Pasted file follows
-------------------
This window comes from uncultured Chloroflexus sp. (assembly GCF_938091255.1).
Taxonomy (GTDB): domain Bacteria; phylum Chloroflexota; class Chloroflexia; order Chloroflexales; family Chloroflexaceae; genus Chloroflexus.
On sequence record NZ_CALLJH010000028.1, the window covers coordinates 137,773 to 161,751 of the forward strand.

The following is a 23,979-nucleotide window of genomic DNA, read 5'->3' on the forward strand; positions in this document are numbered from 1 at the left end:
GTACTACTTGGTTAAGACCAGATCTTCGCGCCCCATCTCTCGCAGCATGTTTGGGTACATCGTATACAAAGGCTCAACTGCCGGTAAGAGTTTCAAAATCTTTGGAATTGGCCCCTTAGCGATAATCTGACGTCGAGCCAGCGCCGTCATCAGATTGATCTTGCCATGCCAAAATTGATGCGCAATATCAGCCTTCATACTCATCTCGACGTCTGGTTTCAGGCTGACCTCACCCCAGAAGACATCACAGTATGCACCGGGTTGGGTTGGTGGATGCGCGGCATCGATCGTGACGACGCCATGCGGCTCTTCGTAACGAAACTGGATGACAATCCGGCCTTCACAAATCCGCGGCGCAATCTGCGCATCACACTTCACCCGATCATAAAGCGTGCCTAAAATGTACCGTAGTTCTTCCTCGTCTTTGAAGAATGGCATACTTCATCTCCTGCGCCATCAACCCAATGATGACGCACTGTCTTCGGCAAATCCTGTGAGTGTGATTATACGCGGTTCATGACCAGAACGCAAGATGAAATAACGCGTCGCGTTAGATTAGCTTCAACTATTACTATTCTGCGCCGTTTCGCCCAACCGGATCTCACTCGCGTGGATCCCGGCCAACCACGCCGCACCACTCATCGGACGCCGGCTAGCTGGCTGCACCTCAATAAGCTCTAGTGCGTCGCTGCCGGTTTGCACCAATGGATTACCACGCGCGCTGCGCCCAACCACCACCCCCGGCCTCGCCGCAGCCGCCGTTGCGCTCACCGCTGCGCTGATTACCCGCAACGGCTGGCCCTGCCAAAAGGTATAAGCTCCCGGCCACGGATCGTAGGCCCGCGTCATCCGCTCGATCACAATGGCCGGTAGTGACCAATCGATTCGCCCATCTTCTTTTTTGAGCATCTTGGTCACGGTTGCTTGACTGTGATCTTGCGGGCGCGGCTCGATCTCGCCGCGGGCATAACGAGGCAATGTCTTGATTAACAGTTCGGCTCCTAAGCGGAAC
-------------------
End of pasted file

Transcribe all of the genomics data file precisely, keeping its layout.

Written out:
This window comes from uncultured Chloroflexus sp. (assembly GCF_938091255.1).
Taxonomy (GTDB): domain Bacteria; phylum Chloroflexota; class Chloroflexia; order Chloroflexales; family Chloroflexaceae; genus Chloroflexus.
On sequence record NZ_CALLJH010000028.1, the window covers coordinates 137,773 to 161,751 of the forward strand.

The following is a 23,979-nucleotide window of genomic DNA, read 5'->3' on the forward strand; positions in this document are numbered from 1 at the left end:
GTACTACTTGGTTAAGACCAGATCTTCGCGCCCCATCTCTCGCAGCATGTTTGGGTACATCGTATACAAAGGCTCAACTGCCGGTAAGAGTTTCAAAATCTTTGGAATTGGCCCCTTAGCGATAATCTGACGTCGAGCCAGCGCCGTCATCAGATTGATCTTGCCATGCCAAAATTGATGCGCAATATCAGCCTTCATACTCATCTCGACGTCTGGTTTCAGGCTGACCTCACCCCAGAAGACATCACAGTATGCACCGGGTTGGGTTGGTGGATGCGCGGCATCGATCGTGACGACGCCATGCGGCTCTTCGTAACGAAACTGGATGACAATCCGGCCTTCACAAATCCGCGGCGCAATCTGCGCATCACACTTCACCCGATCATAAAGCGTGCCTAAAATGTACCGTAGTTCTTCCTCGTCTTTGAAGAATGGCATACTTCATCTCCTGCGCCATCAACCCAATGATGACGCACTGTCTTCGGCAAATCCTGTGAGTGTGATTATACGCGGTTCATGACCAGAACGCAAGATGAAATAACGCGTCGCGTTAGATTAGCTTCAACTATTACTATTCTGCGCCGTTTCGCCCAACCGGATCTCACTCGCGTGGATCCCGGCCAACCACGCCGCACCACTCATCGGACGCCGGCTAGCTGGCTGCACCTCAATAAGCTCTAGTGCGTCGCTGCCGGTTTGCACCAATGGATTACCACGCGCGCTGCGCCCAACCACCACCCCCGGCCTCGCCGCAGCCGCCGTTGCGCTCACCGCTGCGCTGATTACCCGCAACGGCTGGCCCTGCCAAAAGGTATAAGCTCCCGGCCACGGATCGTAGGCCCGCGTCATCCGCTCGATCACAATGGCCGGTAGTGACCAATCGATTCGCCCATCTTCTTTTTTGAGCATCTTGGTCACGGTTGCTTGACTGTGATCTTGCGGGCGCGGCTCGATCTCGCCGCGGGCATAACGAGGCAATGTCTTGATTAACAGTTCGGCTCCTAAGCGGAAC